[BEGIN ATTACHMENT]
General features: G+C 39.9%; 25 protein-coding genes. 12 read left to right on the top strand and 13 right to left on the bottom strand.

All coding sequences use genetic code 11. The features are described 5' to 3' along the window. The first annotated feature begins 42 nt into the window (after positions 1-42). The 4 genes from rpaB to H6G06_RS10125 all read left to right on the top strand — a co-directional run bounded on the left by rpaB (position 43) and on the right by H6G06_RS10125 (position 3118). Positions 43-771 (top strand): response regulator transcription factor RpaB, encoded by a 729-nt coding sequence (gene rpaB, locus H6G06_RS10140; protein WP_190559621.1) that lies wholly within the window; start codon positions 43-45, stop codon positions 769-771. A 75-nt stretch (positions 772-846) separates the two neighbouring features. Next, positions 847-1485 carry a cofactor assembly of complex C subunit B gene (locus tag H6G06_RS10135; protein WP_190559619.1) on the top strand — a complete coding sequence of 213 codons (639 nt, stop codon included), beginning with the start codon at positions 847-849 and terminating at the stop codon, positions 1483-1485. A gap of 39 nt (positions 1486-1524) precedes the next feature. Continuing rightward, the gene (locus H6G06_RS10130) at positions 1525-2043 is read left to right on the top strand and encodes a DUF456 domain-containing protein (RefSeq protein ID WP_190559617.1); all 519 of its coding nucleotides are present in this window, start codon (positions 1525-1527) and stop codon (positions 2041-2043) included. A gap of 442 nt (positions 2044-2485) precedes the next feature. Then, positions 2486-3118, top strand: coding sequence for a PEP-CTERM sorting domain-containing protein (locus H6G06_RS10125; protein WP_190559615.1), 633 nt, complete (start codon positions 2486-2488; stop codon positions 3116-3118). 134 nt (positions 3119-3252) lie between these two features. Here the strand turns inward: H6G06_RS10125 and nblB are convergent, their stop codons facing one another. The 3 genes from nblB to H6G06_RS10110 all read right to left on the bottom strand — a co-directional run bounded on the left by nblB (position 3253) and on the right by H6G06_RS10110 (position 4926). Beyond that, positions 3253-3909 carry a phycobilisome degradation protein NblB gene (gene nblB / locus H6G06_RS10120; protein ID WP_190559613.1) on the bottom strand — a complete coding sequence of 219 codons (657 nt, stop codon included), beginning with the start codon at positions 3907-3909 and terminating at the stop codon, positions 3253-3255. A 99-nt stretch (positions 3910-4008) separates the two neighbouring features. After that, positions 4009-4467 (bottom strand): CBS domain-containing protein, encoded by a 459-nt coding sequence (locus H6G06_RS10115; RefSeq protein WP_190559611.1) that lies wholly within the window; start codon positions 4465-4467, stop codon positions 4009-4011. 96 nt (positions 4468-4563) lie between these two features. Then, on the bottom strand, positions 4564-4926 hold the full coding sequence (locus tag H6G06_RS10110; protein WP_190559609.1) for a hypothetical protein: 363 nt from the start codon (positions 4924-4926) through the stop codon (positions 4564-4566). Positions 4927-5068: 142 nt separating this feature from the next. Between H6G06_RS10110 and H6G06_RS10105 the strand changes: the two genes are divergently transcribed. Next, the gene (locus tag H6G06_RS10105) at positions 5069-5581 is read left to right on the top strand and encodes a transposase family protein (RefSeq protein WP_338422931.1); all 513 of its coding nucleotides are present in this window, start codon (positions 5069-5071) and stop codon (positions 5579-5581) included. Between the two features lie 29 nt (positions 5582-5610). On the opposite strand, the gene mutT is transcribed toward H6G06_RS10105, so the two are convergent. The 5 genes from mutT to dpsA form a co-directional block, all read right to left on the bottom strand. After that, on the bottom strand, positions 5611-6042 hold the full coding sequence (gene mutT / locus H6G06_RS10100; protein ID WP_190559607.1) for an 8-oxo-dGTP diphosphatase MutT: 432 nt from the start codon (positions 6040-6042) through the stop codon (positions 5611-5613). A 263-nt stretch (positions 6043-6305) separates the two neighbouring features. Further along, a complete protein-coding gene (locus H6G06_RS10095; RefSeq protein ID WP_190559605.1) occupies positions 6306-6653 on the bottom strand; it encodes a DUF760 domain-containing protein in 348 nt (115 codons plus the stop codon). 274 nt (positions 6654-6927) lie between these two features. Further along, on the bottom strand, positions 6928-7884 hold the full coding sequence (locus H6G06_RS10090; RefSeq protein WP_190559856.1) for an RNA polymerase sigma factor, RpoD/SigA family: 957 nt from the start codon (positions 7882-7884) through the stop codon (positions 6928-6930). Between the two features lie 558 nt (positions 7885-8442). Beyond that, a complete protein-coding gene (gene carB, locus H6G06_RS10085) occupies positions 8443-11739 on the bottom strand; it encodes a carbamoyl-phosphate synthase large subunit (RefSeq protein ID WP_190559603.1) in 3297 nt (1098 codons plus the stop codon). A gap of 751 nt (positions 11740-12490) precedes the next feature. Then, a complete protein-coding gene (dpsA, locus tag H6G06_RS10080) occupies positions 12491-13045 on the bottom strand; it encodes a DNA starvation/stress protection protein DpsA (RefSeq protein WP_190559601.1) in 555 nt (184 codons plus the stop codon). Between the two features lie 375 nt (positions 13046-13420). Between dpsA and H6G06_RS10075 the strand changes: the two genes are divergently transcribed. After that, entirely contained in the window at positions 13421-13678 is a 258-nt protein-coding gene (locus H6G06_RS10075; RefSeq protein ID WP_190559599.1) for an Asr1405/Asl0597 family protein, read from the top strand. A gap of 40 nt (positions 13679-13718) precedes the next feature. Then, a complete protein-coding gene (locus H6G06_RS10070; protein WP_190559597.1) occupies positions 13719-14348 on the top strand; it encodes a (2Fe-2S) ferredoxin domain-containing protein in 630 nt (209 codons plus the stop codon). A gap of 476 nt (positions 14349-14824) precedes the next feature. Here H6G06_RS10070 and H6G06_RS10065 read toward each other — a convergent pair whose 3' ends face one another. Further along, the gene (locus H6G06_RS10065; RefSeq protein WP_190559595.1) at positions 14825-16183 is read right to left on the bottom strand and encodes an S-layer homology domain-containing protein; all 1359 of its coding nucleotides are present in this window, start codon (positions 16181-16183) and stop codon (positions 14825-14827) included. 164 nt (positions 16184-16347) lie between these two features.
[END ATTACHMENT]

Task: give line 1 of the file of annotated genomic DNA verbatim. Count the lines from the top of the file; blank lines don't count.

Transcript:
General features: G+C 39.9%; 25 protein-coding genes. 12 read left to right on the top strand and 13 right to left on the bottom strand.